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The Vietnamese people (Vietnamese: người Việt or người Kinh) are an ethnic group originating from what is now northern Vietnam and southern China. They are the majority ethnic group of Vietnam, comprising 86% of the population as of the 1999 census, and are officially known as Kinh to distinguish them from other ethnic groups in Vietnam. Although geographically and linguistically labeled as Southeast Asians, long periods of Chinese domination and influence have placed them culturally closer to East Asians, or more specifically their immediate northern neighbours, the Southern Chinese and other tribes within the proximity of South China.

According to a research study done by the Hopital Saint-Louis in Paris, France: "the comparison of the Vietnamese with other East Asian populations showed a close genetic relationship of the population under investigation with other Orientals," with the exception of seven unique markers. These results, along with remnants of Thai enzyme morphs, indicate a dual ethnic origin of the Vietnamese population from Chinese and Thai-Indonesian populations. Copy at, According to another research by the Mackay Memorial Hospital in Taipei, Taiwan, the Vietnamese people are classified in the same genetic cluster as the Miao, Southern Han (Southern Chinese), Buyi and Thai, with a divergent family consisting of Singaporean and Thai Chinese, Minnan and Hakka.

Origins According to legend, the first ruler of the Vietnamese people was King De Minh, a descendant of a mythical Chinese ruler who was the father of Chinese agriculture. De Minh and an immortal fairy of the mountains produced Kinh Duong, ruler of the Land of Red Demons, who married the daughter of the Dragon Lord of the Sea. Their son, Lac Long Quan (“Dragon Lord of Lac”), was, according to legend, the first truly Vietnamese king. Copy at, To make peace with the Chinese, Lac Long Quan married Au Co, a Chinese immortal, who bore him 100 eggs, from which sprang 100 sons. Later, the king and queen separated; Au Co moved with 50 of her sons into the mountains, and Lac Long Quan kept the other 50 sons and continued to rule over the lowlands. Lac Long Quan’s eldest son succeeded him as the first of the Hung (or Hong Bang) kings (vuong) of Vietnam’s first dynasty; as such, he is regarded as the founder of the Vietnamese nation. In 258 BC, An Dương Vương founded the kingdom of Âu Lạc in what is now northern Vietnam. In 208 BC, Chao Tuo (known as Triệu Đà in Vietnamese), a former Qin Dynasty general from China, allied with the leaders of the Yue peoples in what is now modern-day Guangdong and declared himself King of Southern Yue. He defeated An Dương Vương and then combined Âu Lạc with territories in southern China and named his kingdom Nam Việt, or Southern Yue (Nam means "south"). Việt is cognate to Yue, which is the pronunciation of Yue in ancient Chinese and some modern southern Chinese dialects. The term was used in bai yue ("hundred Yue") for the various peoples in what is now southern China, including the regions of northern Vietnam.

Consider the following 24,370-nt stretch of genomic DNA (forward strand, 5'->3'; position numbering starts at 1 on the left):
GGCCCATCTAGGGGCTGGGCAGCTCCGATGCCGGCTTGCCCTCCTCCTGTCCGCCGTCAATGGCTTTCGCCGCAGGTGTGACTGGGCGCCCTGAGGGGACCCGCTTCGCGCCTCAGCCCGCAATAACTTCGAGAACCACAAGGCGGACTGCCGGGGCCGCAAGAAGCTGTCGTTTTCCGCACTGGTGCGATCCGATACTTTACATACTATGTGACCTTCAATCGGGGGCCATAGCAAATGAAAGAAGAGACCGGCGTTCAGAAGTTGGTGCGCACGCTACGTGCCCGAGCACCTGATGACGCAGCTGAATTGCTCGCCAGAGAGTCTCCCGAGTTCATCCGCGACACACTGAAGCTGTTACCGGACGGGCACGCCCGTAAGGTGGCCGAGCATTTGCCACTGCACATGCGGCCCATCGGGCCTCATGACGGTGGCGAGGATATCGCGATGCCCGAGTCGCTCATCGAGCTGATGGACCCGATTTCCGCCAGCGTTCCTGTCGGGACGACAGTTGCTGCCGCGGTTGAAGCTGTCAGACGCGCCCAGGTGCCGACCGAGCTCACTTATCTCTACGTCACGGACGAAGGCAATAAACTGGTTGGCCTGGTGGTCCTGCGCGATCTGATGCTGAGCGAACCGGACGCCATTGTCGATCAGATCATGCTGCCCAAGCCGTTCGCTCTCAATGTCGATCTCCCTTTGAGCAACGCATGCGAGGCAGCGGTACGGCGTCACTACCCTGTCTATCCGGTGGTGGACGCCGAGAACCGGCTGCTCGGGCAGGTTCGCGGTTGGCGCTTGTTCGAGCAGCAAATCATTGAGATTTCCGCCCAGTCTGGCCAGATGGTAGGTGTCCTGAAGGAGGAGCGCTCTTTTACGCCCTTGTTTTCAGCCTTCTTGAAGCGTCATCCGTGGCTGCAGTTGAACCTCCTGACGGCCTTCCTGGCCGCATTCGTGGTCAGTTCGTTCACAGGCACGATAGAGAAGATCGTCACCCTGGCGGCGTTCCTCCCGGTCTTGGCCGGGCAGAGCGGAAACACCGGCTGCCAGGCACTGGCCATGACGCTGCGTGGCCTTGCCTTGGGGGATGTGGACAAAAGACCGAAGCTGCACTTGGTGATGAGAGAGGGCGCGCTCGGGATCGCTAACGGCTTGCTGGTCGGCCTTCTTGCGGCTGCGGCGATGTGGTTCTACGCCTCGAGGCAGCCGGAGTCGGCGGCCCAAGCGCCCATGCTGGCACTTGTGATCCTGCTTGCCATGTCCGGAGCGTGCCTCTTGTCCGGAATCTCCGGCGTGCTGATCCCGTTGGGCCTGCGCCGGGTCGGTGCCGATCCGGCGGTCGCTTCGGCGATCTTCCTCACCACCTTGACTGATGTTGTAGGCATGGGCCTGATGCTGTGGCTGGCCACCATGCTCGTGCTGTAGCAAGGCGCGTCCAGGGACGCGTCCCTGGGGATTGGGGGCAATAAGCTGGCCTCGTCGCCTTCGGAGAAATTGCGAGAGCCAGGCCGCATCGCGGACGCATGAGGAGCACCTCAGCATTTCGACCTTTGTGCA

Diaspora Originally from northern Vietnam and southern China, the Vietnamese have conquered much of the land belonging to the Champa Kingdom and Khmer Empire over the centuries. They are the dominant ethnic group in most provinces of Vietnam, and constitute a significant portion of the population of Cambodia. Under the Khmer Rouge in Cambodia, they were the most persecuted group. Tens of thousands were murdered in regime-organized massacres. Copy at, Most of the survivors fled to Vietnam. During the sixteenth century, some Vietnamese migrated into Thailand and China. In Thailand, they are mostly distributed in Isan provinces such as Nakhon Phanom or Mukdahan. In China, although somewhat more sinicized, their descendants still speak Vietnamese and form the Gin people of China. They are among the recognized minority groups in the People's Republic of China based especially in or around Guangxi Province.

When the French left Vietnam in 1954, some Vietnamese emigrated to France. However, there already have been ethnic Vietnamese residing and/or studying in France at least since the end of World War I. As a result of the partition of North and South Vietnam, nearly one million Vietnamese fled the North for the South to escape persecution.Copy at, Meanwhile, a much smaller number of southerners joined the north. The end of the Vietnam War prompted many others to flee the country. The six countries that accepted Vietnamese refugees were the United States, Canada, Great Britain, France, West Germany, and Australia. Tens of thousands had been sent to work or study in Central and Eastern Europe and later settled there, the vast majority among those from the north or those who stayed in reunified Vietnam after 1975.

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